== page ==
Thursday, June 11, 2015


The Episcopal Church in South Carolina and the Diocese of South Carolina reported today that the U.S. District Court in Charleston is proceeding with the case vonRosenberg v. Lawrence. Judge Houck, who originally handled the case in 2013, held a hearing today with the attorneys.

DSC lawyers had filed a motion with Judge Houck to dismiss the case. They must now file a brief supporting their motion by June 30. Bishop vonR will then have 15 days in which to file a counter brief. Thus we can expect the two sides' briefs to be in the public record just over a month from now. These briefs will lay out the main arguments the lawyers will follow in their courtroom presentations in the U.S. District Court in Charleston.

Judge Houck is under direction of the U.S. Fourth Circuit Court of Appeals to reconsider this case. The judges of that court ruled in March he had used the wrong principle in his 2013 judgment and should have used the Colorado River rule. This makes it much more difficult for a federal court to refuse to adjudicate a case involving federal law by deferring to a state court. Bishop vonR is charging Lawrence with violation of a federal law, the Lanham Act, which concerns trademark infringement. Bishop vonR claims he is the one and only true bishop of the Episcopal diocese of South Carolina.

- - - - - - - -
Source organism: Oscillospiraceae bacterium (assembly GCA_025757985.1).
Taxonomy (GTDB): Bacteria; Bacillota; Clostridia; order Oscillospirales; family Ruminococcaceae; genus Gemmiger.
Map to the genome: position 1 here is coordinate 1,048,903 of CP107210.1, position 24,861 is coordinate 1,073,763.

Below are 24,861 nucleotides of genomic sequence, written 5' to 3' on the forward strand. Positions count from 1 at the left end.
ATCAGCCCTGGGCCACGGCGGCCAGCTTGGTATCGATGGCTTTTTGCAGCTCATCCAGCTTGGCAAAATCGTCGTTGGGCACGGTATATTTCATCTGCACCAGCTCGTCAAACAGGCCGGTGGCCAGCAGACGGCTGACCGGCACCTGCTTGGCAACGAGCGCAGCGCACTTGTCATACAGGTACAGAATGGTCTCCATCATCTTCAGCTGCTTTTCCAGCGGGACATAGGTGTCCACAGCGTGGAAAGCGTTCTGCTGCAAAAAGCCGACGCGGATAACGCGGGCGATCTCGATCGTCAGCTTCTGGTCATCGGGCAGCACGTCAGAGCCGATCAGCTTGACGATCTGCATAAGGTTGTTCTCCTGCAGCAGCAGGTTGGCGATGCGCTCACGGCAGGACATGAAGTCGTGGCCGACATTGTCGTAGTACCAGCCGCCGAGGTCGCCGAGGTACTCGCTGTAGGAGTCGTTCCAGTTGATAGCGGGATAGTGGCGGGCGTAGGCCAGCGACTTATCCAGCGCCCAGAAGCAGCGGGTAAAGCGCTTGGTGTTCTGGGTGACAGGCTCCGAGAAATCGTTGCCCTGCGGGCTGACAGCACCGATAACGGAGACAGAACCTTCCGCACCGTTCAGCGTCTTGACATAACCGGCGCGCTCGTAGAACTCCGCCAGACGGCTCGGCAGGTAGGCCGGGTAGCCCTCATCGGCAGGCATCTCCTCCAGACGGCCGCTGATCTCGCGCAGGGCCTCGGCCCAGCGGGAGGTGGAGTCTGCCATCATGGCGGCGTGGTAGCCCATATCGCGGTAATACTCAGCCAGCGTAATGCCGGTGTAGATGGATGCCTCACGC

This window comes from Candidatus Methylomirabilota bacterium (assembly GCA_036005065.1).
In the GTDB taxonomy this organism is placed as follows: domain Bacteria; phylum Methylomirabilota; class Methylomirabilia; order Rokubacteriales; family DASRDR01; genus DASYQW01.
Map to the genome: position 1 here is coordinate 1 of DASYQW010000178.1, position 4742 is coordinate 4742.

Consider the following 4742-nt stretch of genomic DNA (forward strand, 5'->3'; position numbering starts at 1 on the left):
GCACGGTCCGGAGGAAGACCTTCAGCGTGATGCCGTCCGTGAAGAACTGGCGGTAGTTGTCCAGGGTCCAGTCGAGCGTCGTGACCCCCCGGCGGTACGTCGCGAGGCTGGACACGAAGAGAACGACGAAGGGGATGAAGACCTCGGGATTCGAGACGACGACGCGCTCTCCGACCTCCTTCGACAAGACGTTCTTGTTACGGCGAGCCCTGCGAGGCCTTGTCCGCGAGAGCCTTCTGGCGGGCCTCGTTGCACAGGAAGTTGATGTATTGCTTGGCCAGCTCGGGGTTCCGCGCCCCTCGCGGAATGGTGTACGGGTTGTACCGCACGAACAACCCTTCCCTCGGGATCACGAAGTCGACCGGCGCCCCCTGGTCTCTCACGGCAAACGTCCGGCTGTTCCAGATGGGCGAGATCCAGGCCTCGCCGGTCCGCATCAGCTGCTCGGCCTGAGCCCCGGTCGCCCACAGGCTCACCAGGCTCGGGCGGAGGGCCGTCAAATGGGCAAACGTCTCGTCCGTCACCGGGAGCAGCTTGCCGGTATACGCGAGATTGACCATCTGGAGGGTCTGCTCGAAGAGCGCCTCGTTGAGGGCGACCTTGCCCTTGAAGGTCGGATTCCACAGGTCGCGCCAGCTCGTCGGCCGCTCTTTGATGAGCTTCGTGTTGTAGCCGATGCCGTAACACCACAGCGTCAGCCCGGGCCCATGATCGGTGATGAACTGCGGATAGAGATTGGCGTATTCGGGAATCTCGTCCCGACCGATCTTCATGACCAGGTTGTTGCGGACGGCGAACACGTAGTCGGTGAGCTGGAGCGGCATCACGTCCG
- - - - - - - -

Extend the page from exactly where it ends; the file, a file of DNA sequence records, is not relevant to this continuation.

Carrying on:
Judge Houck can still dismiss the case, but his window of allowance is much smaller than it was in 2013. He would have to present very compelling and clear reasons why he would do so. At this point, that does not seem likely.

One interesting point of discussion today concerned the case moving in the state supreme court. Judge Houck asked attorney Tisdale, chancellor of ECSC, whether the appeal to the supreme court should interfere with the action in the federal court. Tisdale said no; and Judge Houck agreed. Thus, apparently, the judge does not see the state court action as impacting on his court.

Under the U.S. constitutional system, federal courts are superior to state courts and are responsible for adjudicating federal law which, by the supremacy clause of the U.S. Constitution, takes precedence over state and local law.